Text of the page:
Monday, 18 February 2013

Stained Glass

Sandy's but it's a bad photo of a lovely piece.

Janet's with interesting fabric use for the plants.

Under Margaret's guidance the more more experienced members of the U3A class are working on "stained glass" projects and making such good progress that some are embarking on a second item. Seeing these makes me want to have a go. I have some Gail Lawther patterns  I should like to try.


Sunday, 17 February 2013

Catch Up

Set with hand dyed quarter square triangles

Today I have been finishing sewing my yellow paisley stack and whack squares but I'm also posting a picture of the quilt that's been on my bed for the last two weeks.
It was started in a Twisted Sister class with Ami Simms.

This quilt has had a price on it at a couple of quilt shows but I've now decided I like it so it's for keeps.
It's the U3A class again tomorrow and here are student  blocks from the first two weeks, very pretty, and also Gina's Trip Around the World quilt top.

Friday, 15 February 2013

Stack and Whackery squares

Mary's fabric

Marion's fabric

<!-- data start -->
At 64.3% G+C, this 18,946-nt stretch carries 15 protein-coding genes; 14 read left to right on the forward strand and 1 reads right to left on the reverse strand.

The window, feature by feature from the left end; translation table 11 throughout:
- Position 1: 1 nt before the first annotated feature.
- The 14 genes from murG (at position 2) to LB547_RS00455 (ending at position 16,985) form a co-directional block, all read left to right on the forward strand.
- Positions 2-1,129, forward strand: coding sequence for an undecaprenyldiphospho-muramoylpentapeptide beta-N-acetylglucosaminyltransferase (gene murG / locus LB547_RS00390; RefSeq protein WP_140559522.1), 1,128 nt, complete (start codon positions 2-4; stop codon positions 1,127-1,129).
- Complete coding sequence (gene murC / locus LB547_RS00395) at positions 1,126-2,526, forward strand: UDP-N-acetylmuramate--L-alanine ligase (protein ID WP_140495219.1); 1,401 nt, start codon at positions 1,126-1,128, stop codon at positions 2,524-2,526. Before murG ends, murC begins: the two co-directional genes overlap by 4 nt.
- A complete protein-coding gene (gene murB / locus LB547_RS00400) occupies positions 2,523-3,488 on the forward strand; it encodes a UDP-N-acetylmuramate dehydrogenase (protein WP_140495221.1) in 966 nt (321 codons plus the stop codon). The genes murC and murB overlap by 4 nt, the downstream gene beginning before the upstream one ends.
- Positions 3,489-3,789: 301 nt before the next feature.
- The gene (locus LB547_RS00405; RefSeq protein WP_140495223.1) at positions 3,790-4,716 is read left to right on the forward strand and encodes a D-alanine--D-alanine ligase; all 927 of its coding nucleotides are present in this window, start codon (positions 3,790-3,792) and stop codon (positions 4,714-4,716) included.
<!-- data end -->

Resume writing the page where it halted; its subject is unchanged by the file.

Mary's blocks
I have been making sets of four identical squares since attending a wonderful workshop with Judy Johnson in Oregon. Today the Crab & Winkles got together to have a go. It was fascinating seeing the different effects from different fabrics. I learnt something too - that the dots on selvages are not necessarily an indication of repeat size. The repeat on the yellow paisley was a lot less than the 24" I had thought.
Maggie's fabric

Maggie and Marion's blocks

More of Maggie's blocks

Melaie's fabric

A couple of Melanie's blocks

My fabric

Thursday, 14 February 2013

Bag Ladies

Bonny Quilters met up today to continue assembling our bags. We plan to finish them before we meet up  next time when we'll start another bag. Our main project is a medallion quilt but we are holding fire on that until our fourth member returns from the winter sun as we want to keep in step.
Meanwhile at home I've finished my "A river runs through it" stack and whackery squares quilt top in preparation for our mini Crab & Winkle workshop tomorrow. It will stay a top for some time as I want to hand quilt it in a fishnet pattern but must finish the Quay Sampler quilt first. I'm not usually a fan of the border setting where the inner border runs off to the edge but this quilt asked for it!
The inner top

Joining the quilt in offset sections - only one
edge to edge seam to sew

Now with borders 57.5x75.5 inches

Wednesday, 13 February 2013

3b Sewing the Block

Four fabric version under construction

Three fabric version under construction

When we draft blocks we start with the main grid and then subdivide the squares into units. When sewing we start with piecing the smaller units and then combine them to form larger units or rows and then into the block. A degree of care is needed when combining the quarter square triangles; they need to be joined all the same way so that the background fabrics lands on the outside edge of the block.